Watching a beloved family member age is difficult for those who care most about them. When they are no longer able to live in their own home and care for themselves, a nursing home may become the only option. Despite the best of intentions and efforts, sometimes a nursing home is not the picture perfect environment it appears on the surface.
Types of Nursing Home Abuse
Nursing home abuse can appear in a wide variety of forms including:
- Physical abuse – which can range from withholding nutrition, inflicting pain or harm, failing to prevent bedsores, refusing basic hygiene care, or keeping necessary support items unavailable.
- Sexual abuse – any unwanted sexual advances or nonconsensual encounters. This can include any contact made with someone incapable of giving consent.
- Emotional abuse- this is causing emotional upset or harm, threatening, bullying, or otherwise causing fear and intimidation on the part of the elder. Read the rest »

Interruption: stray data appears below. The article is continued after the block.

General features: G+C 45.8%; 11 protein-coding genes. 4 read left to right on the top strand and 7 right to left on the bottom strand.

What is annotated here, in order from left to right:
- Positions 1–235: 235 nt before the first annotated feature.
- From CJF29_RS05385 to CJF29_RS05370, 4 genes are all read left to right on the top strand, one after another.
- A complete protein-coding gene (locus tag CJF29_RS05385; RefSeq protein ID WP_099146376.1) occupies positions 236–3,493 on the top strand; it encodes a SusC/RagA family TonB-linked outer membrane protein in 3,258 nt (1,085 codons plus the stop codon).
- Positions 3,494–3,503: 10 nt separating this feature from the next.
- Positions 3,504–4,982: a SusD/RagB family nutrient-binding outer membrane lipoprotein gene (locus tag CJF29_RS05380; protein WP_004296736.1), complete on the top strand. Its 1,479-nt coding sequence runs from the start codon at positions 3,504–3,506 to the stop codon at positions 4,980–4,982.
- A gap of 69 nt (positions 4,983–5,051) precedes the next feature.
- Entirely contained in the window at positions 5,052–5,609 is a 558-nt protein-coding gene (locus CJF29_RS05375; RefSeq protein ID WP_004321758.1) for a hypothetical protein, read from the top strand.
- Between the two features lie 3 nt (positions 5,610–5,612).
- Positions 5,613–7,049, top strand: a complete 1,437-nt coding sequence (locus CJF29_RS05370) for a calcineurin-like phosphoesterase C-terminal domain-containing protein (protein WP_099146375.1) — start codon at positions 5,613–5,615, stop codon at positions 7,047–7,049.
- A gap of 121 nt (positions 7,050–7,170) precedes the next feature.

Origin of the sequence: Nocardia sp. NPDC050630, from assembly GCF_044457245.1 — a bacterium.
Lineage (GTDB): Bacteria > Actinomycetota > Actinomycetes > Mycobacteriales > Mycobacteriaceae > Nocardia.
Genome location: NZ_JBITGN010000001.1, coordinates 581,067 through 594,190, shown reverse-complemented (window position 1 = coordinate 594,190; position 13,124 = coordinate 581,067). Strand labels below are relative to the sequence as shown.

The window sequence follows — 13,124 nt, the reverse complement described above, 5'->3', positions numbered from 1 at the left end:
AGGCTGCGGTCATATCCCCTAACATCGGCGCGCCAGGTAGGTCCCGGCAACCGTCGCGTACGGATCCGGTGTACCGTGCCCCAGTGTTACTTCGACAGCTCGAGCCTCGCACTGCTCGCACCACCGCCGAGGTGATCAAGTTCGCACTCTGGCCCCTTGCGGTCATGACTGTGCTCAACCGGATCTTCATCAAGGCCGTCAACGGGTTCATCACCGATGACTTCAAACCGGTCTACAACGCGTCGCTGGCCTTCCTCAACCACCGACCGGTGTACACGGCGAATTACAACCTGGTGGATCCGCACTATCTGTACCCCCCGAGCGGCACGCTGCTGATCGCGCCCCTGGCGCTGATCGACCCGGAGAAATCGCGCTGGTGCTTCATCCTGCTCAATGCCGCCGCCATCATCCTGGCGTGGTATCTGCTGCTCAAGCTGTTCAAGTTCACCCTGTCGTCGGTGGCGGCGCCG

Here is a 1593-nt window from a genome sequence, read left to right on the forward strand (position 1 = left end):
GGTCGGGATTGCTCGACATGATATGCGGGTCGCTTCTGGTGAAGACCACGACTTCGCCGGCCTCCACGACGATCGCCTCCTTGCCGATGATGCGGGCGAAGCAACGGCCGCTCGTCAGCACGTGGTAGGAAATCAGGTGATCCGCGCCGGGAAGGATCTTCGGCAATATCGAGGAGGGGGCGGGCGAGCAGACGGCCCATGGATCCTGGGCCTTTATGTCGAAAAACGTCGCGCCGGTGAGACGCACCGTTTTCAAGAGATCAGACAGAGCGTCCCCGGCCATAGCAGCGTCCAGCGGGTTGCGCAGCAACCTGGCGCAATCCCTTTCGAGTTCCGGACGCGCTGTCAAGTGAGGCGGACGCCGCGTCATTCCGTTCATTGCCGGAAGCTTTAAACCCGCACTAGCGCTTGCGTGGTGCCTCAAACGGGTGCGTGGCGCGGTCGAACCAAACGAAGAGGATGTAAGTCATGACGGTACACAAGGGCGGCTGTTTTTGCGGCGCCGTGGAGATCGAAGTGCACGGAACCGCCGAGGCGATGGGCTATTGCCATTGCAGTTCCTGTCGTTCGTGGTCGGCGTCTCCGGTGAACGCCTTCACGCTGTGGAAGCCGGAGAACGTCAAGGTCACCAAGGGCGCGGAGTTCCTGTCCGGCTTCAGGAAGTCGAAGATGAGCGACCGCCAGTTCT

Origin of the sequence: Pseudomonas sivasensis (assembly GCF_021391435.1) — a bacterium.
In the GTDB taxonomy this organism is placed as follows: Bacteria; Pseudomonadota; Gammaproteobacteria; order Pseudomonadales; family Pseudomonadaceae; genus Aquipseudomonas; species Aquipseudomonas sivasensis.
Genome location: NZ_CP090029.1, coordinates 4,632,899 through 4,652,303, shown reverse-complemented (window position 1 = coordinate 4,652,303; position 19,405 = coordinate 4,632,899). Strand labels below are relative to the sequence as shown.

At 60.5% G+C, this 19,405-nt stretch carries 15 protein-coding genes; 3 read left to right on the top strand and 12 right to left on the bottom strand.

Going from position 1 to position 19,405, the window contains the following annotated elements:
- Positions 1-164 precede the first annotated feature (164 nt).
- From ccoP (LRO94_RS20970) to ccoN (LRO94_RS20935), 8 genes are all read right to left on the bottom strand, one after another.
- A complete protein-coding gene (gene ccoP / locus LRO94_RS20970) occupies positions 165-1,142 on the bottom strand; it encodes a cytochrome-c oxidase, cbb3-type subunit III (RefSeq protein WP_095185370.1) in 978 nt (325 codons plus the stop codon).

Signs of Nursing Home Abuse and Neglect
According to the Center for Disease Control, nearly two million Americans live in long-term care facilities. While most nursing homes strive to care for their patients, abuse and neglect against the elderly happens. Knowing your rights or that of a loved one can help you protect against elder abuse.
What is Nursing Home Abuse?
Nursing home abuse is intentionally inflicting injuries, unreasonable confinement, deprivation of care or services, punishment that results in physical pain, harm, or mental anguish. Abuse is neglect that is defined as a failure, intentional or not, to give patients with the care and services essential to ensure freedom from harm or pain, failures to react to potential dangerous situations, or putting patients in potentially dangerous situations that result in patient harm or distress. Seniors who have aphasia, the inability to talk, are at the highest risk for abuse and it is critical for staff and families to be advocates for these patients. Read the rest »